June 25 – National Rivers Month

celebrate-picture-books-picture-book-review-river-cover

About the Holiday

Rivers are beautiful, provide recreation, and are crucial to our water supply. Did you know that in the United States 65% of our drinking water comes from rivers and streams? This month environmentalists and others promote awareness of the importance of keeping the nation’s rivers pollution free to protect the fish and animals that call them home and increase enjoyment for all. To help the cause, find out how you can help an environmental organization in your area. This year might be the perfect time to get to know your local river system better and then plan a trip to fish, swim, boat, or just have a picnic on the bank.

River

By Elisha Cooper

 

As a woman begins her solitary trip on a mountain lake, she turns and waves to her family. The familiar shore recedes, and she dips her oar into the blue water under gray skies and in the shadow of the tall mountains. “Three hundred miles stretch in front of her. A faraway destination, a wild plan. And the question: Can she do this?” As she enters the Hudson River, she plucks a pebble from the shallow water and places it beside her gear. Here, she must navigate the scattered rocks—and one that is not a rock at all, but a moose taking a dip.

celebrate-picture-books-picture-book-review-river-alone

Copyright Elisha Cooper, 2019, courtesy of Orchard Books, Scholastic, Inc.

Ahead, she rides rapids that steal her hat and threaten to flip her. But she hangs on and makes it out on the other side. Now it’s time to set up camp for the night. Huddled in her tent, “she is alone, but not. The river stays beside her, mumbling to her and to itself all through the night.” With the dawn, she is on the river again, along with “otters, ducks, dragonflies, a kingfisher.” When she stops to pick blackberries, a bear cub ambles by to watch. The woman backs away slowly and continues down the river.

When she comes to a dam, she must carry her canoe. She trips, falls, and bloodies her knee, but on the other side of the dam, she returns to her paddling. When she comes to a waterfall, she gets in line for her turn to go through the lock. Once on her way again, she moves on to “farms with faded barns, to villages with white clapboard houses, to chimneyed factories on the outskirts of a town. Here, she pulls her canoe onto a levee where two boys are fishing. They ask her where she’s going, and she tells them. “It feels funny to talk.” As she walks into town, her legs also feel funny beneath her. She buys supplies and replaces her hat. That night is spent on a small island.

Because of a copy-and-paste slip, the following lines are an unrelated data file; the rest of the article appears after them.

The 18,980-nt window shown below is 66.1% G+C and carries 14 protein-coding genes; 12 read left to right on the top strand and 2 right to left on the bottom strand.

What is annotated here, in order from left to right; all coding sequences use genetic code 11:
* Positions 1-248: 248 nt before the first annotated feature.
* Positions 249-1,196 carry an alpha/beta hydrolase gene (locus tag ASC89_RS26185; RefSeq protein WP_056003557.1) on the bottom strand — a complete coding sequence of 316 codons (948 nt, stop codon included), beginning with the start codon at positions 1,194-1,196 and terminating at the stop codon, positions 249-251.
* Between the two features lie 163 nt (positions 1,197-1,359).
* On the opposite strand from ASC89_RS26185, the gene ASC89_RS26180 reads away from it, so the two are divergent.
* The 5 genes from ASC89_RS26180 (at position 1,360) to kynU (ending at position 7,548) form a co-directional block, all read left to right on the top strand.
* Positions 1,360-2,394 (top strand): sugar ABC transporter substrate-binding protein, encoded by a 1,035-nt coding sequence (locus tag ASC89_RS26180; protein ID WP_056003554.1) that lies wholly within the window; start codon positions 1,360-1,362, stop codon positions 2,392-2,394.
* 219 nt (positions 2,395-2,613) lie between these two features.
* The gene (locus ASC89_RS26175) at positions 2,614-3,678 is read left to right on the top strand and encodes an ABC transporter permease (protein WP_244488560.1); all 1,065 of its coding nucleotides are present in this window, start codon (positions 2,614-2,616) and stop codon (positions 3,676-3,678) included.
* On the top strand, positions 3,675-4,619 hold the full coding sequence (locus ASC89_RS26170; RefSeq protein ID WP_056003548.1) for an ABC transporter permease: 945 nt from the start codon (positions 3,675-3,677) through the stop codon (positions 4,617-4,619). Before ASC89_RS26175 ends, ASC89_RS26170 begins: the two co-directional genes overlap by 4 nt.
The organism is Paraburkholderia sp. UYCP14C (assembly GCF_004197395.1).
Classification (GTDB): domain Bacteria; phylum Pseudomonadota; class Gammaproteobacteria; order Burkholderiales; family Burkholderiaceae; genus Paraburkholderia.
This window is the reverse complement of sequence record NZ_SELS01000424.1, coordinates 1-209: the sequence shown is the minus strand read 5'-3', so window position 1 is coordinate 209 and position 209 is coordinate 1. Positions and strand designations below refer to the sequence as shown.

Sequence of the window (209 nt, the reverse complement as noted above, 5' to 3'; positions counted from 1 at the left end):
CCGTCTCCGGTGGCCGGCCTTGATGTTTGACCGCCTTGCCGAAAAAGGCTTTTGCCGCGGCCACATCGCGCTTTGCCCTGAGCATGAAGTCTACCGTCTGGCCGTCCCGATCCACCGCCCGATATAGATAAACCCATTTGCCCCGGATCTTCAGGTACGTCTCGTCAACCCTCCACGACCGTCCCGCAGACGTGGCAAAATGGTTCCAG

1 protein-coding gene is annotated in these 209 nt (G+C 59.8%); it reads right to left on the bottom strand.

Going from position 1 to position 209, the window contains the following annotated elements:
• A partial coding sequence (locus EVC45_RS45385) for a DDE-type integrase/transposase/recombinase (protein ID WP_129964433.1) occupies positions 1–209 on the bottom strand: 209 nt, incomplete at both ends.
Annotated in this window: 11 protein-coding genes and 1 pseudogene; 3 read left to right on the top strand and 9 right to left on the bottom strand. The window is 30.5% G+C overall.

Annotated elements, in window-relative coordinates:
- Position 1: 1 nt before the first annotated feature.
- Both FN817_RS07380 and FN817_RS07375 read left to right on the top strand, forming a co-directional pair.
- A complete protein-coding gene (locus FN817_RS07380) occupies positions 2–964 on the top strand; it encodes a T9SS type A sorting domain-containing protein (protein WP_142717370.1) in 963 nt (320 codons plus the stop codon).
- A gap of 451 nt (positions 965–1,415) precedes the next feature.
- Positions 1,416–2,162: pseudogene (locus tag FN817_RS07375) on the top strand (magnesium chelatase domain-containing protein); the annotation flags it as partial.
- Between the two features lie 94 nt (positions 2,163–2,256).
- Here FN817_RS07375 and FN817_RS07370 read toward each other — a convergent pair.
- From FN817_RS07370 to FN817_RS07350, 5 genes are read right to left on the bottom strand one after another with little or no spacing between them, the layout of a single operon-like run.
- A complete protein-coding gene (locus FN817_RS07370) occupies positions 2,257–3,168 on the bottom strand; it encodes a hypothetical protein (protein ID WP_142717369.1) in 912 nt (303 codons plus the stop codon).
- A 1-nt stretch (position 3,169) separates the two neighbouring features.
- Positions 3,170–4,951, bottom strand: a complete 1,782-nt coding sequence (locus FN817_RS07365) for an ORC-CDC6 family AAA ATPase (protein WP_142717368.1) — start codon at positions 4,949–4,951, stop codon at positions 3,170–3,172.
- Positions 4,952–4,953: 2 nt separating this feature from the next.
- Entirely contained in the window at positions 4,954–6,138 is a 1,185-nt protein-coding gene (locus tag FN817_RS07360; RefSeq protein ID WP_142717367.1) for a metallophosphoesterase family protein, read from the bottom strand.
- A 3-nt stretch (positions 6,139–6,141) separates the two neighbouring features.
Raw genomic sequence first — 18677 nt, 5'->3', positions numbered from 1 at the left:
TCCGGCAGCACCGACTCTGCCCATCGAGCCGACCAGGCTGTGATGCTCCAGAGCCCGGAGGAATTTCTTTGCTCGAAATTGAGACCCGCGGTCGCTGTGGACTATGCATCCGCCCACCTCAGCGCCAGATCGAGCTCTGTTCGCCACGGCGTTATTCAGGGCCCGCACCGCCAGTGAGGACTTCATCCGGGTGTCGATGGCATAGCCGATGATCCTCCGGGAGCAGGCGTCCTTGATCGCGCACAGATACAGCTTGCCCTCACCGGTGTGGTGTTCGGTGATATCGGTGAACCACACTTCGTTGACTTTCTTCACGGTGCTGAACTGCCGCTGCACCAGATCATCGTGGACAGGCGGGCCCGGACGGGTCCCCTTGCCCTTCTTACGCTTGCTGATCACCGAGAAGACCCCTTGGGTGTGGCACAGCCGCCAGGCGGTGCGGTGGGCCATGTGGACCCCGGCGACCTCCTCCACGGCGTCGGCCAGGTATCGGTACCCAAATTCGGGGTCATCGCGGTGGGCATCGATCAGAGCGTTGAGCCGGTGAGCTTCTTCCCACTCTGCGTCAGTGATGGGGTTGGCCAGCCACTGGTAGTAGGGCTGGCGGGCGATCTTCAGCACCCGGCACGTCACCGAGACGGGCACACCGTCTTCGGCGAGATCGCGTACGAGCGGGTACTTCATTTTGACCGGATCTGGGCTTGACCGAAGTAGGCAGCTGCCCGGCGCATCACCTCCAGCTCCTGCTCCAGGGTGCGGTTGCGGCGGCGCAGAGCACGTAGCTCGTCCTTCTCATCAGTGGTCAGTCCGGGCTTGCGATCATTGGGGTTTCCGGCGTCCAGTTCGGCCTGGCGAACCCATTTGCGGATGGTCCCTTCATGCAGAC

celebrate-picture-books-picture-book-review-river-rapids

Copyright Elisha Cooper, 2019, courtesy of Orchard Books, Scholastic, Inc.

When she wakes, the white fog has blanketed everything. She can’t see the river, but she watches an eagle high in a tree eating its breakfast. She takes out her sketchbook and draws. The fog lifts and she continues her journey. The days and nights are marked by her hardening callouses and darkening suntan, shortening pencils and waning sketchbook pages. She paddles past “craggy hills” and “around bell-ringing buoys, next to railway tracks and a clattering freight train.”

She dodges a tugboat oblivious to her presence and makes it to another village, where she mails postcards and buys a cookie. A rain drop falls just as she climbs back into her canoe. The raindrop turns into a drizzle and then “a single sheet blowing sideways. A squall.” Her canoe capsizes, “dumping her into the raging water.” When she is able, she drags her canoe and herself onto a rocky shore. “Shivering, she takes stock. Tent, gone, Clothes, soaked. Sketchbook, safe.”

celebrate-picture-books-picture-book-review-river-city

Copyright Elisha Cooper, 2019, courtesy of Orchard Books, Scholastic, Inc.

In the morning she starts again. As she rounds a bluff, the city spreads out in front of her. Far above her a gull watches as she makes her way past skyscrapers and boats large and small to the harbor and on to the boatyard, where “a bearded man in overalls—the builder of her canoe”—eagerly waits to hear about her trip and the sturdiness of her craft. After a cup of coffee, she launches her canoe for the last leg of her journey.

She is now in the open ocean with its wild waves. The horizon beckons, “but closer in she sees the lighthouse, and she knows it is time for her to be home.” She paddles harder and faster. “She can’t wait to be with them again. Can’t wait to tell them about moose and eagles, rapids and storms…to turn her sketches into paintings and her words into a story.” Her family is on shore waving, her dog running into the surf to greet her. She scuds into the shallows “…and brings the canoe to shore.”

An Author’s Note about the creation of River as well as a Note on the Hudson River and a list of sources and reading resources follows the text.

celebrate-picture-books-picture-book-review-river-home

Copyright Elisha Cooper, 2019, courtesy of Orchard Books, Scholastic, Inc.

Elisha Cooper’s loving and lyrical tribute to nature, courage, and self-reliance is nothing short of spectacular. His fluid storytelling plays out with the rhythm of an oar cutting and pushing a canoe along while transporting readers smoothly through this most evocative journey. With exquisite descriptions and compelling obstacles that will leave children wide-eyed and holding their breath, River is an expansive adventure story of one woman pitting herself against the power of the Hudson River and her own tenacity. The story is also one of love—respect for the environment, awe for community, and devotion to family and the support found there.